1. Get OutGet Out.jpg

“If I could, I would have voted for Obama for a third term.”

I am always enamoured by films that subvert expectations—that actively and intentionally take the viewer in surprising and intriguing directions.  I admittedly don’t remember a lot of specifics about the film itself, but I definitely remember leaving the theatre pleased with the fresh and unorthodox aspects of the film, and a sense of overall satisfaction that lingers enough to this day for an inclusion in my ‘best of’ list.

  1. War for the Planet of the ApesWar for the Planet of the Apes.jpg

“If we strive but fail, and the world remains armed against itself, then we’ve been divided, because the hunger for peace is in the hearts of all.”

There have been many highs and lows in the Apes series, and War is absolutely near the top of that nine film ladder.  A three line introduction at the beginning of the film succinctly summarizes the preceding entries in this trilogy, allowing War to propel forward with an energetic momentum that is unique to this installment.  What is most impressive, however, is that the film does not allow this momentum to take control, but rather keeps its pace measured.  This permits a complex and deep exploration of its themes of humanity, empathy, and morality, more successfully than any other film in the franchise.  War for the Planet of the Apes is also a visually striking film, with cinematography that is exquisite.  Finally, Andy Serkis provides his best performance yet, with a profound complexity that grounds this final installment of the reboot trilogy.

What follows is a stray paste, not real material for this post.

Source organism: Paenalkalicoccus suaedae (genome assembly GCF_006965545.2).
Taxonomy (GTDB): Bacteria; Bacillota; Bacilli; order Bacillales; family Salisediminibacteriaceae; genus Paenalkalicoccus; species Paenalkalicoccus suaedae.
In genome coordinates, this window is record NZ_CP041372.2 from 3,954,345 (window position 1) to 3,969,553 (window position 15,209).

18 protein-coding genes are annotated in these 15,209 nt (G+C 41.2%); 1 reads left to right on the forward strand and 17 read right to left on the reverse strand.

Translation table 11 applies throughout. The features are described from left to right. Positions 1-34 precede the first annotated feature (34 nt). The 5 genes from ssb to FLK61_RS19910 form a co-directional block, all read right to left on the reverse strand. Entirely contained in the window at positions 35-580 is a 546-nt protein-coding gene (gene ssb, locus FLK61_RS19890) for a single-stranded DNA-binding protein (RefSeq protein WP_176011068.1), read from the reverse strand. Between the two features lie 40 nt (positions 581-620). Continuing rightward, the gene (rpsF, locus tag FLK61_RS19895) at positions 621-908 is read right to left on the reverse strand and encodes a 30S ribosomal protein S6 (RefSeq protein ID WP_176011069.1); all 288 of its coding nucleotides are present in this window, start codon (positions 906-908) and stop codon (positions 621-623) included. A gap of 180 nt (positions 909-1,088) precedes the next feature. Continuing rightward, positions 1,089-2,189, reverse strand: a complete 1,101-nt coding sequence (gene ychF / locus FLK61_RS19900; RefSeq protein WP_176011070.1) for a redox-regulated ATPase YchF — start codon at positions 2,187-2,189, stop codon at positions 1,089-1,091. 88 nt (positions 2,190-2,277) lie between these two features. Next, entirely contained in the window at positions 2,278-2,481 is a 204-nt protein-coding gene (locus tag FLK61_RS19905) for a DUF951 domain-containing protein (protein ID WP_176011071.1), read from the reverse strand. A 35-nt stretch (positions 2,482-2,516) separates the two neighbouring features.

1. Loving VincentLoving Vincent

“The medium of an artist defines them, it’s their voice, tell their story with it, each note or stroke.”

(Fully reviewed here)
Loving Vincent is not perfect.  It has narrative missteps, and some awkward pacing makes it feel longer than its runtime.  The striking visuals of the film, however, more than make up for these drawbacks.  Watching countless Van Gogh paintings come alive in his own unique style is marvellous, and is the most perfect homage to my favourite painter I could imagine.

  1. The Disaster ArtistThe Disaster Artist.png

“Oh, hi Mark!”

A disgrace to cinemaphiles everywhere, I had not seen The Room until this year, in anticipation of The Disaster Artist.  Why I held out so long on seeing the best worst movie ever made is beyond me, but alas! that is the truth.  Seeing The Disaster Artist so soon after experiencing The Room for the first time was truly exquisite.  The attention to detail, from acting to wardrobe to set decoration, is astonishing, to the point where there were moments I had to mentally check in that I was not in fact watching The Room itself.  James Franco’s performance as Tommy Wiseau is divine—I would eagerly watch a complete feature length side-by-side comparison of his reconstructions to the original.


Honourable Mentions (Non-2017 films I happened to watch this year)

  • Manifesto (Fully reviewed here): In a stunning display of Cate Blanchette’s mastery of her craft, she performs a series of monologues from various real life manifestos. Fresh, engaging, and wholly original, Manifesto is truly a striking ride.
  • Coherence: This 2013 head-trip with an exponential trajectory of complexity and intrigue kept me guessing from beginning to end. This is hard science fiction done right.